Zardari is a Sindhi. The architects and supporters of the fanatic and visceral anti-India policies of Pakistan have been Punjabis, Mohajirs and the Punjabi dominated military. Sindhis, Baluchis and Pakhtoons have not shared the same passion and essentially are not much different in this respect from the Bengali Muslims of East Pakistan, now Bangladesh. So, for a Sindhi, it is relatively easier to remove past blinkers and recognise the factual position publicly.

There will undoubtedly be a storm for Zardari to face for facing the bitter truth. He will certainly 'withdraw' his statement and say that he was misquoted. But, he may have set in motion some very profound changes in the way the the military and the ISI operate in future. With the US on the verge of entering Pakistan to hunt down the Taliban and Al Qaida, the Pakistani Army is getting increasingly tied down on its Western border regions, something it could not have even visualised till a few years back. If India were really a threat to that country in the same mould as Pakistan has been to India, what do you think India would have been doing now?

That truth has been been recognised by President Zardari. And he also recognises that the only one way to ensure that India remains at least a 'non-threat' to his country is by putting an end to the terrorism that his country has unleashed in India, including Kashmir.

Therefore, Zardari's statements can also be seen as an oblique warning to the ISI and the military, both of which are out of his control, to accept the positive reality of India's stance and mend their ways, even at this late stage. That, as most sensible analysts understand, is about the only way to save Pakistan as a country in its present form, given the threat it faces from Islamic terrorists who have turned on it.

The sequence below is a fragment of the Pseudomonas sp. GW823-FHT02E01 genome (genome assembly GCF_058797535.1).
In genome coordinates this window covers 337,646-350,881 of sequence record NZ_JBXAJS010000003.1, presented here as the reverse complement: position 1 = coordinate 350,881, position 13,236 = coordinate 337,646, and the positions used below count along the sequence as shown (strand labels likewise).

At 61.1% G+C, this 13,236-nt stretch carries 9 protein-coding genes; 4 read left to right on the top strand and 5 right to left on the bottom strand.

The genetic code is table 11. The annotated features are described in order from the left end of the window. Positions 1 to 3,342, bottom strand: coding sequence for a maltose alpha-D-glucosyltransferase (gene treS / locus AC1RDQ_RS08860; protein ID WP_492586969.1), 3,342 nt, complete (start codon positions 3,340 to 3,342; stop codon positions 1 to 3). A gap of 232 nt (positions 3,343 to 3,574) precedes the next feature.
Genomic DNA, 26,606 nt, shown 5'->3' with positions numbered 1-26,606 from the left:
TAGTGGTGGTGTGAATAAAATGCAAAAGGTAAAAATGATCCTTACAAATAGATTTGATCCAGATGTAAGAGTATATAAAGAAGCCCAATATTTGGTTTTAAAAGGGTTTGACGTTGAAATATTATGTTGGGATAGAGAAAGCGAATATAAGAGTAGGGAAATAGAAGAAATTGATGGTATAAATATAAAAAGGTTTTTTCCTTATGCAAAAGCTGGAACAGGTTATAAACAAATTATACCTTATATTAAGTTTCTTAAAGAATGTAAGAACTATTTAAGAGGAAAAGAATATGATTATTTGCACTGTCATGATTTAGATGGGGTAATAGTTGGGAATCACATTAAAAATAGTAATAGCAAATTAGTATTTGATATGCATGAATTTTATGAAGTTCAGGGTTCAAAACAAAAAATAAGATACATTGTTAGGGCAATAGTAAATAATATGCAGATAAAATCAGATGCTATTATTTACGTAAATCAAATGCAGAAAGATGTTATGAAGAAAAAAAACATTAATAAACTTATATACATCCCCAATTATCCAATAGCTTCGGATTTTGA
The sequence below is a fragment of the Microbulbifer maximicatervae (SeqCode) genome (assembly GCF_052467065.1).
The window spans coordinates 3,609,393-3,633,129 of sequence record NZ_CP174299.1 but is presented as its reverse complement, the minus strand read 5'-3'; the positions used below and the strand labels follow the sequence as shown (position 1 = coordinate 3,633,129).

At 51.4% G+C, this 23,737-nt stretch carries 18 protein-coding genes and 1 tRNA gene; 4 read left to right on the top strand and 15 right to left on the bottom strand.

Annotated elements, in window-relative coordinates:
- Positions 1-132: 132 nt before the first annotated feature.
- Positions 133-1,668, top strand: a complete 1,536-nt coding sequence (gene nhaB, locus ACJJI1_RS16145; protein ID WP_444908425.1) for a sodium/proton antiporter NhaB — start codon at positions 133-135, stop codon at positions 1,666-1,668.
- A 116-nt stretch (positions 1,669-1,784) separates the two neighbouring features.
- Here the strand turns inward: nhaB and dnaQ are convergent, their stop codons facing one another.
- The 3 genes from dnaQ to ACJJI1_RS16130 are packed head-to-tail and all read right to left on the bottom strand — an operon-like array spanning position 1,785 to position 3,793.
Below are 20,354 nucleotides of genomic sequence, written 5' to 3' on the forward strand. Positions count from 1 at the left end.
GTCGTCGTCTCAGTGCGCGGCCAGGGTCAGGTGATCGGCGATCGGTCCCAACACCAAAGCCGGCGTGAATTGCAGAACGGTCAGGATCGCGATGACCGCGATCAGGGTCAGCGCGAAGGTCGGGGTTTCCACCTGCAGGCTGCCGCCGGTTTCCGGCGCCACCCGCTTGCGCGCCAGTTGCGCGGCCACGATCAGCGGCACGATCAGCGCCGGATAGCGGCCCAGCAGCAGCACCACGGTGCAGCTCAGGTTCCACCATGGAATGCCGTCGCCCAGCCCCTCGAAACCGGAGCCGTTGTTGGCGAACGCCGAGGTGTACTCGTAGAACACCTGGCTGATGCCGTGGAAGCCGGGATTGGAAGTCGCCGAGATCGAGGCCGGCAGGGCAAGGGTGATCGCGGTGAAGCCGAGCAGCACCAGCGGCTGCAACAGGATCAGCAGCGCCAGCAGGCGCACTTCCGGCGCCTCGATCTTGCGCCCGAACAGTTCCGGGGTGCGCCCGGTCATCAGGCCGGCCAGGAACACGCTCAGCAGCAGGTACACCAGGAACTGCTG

He may have been Mr. Ten Percent at one time. But in the hot seat of power, Zardari is displaying exceptional courage by taking on the most powerful elements in Pakistan on both sides of the divide. His wife, Benazir Bhutto, fell to an assassin's bullets only a few months back. He is a certain target too. In the dangerous place that Pakistan has become, he too may fall. Knowing all that, perhaps that is why, he has said what he has. This nuke that he has dropped is one that can bring about lasting peace and stability in region.

Will the rest of the Pakistani establishment listen to him and do what is needed to save the country from falling off the map? Only time will tell. If Zardari's words are ignored, as most likely they will, then he may find himself either killed or President of an independent Sind that will recognise the truth that Pakistan tragically did not.